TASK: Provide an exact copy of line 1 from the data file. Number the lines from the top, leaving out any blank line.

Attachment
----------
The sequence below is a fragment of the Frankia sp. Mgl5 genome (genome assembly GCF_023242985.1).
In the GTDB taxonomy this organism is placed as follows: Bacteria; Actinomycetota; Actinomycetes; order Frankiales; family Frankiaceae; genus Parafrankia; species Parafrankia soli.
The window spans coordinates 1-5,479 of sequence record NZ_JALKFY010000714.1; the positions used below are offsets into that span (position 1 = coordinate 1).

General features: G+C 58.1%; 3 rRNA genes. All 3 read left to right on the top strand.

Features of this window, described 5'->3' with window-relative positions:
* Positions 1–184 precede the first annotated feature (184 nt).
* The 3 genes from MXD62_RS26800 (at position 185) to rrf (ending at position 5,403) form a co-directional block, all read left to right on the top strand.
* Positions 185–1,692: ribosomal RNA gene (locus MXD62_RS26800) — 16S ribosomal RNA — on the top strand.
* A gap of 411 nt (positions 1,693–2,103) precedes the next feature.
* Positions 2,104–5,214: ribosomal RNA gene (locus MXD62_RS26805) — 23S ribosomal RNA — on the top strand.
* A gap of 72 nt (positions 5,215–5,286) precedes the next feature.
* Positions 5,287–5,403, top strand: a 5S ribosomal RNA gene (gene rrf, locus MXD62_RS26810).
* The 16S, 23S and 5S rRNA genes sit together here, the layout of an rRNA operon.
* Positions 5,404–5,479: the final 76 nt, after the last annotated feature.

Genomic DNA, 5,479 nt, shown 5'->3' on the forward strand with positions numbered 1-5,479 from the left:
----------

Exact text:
The sequence below is a fragment of the Frankia sp. Mgl5 genome (genome assembly GCF_023242985.1).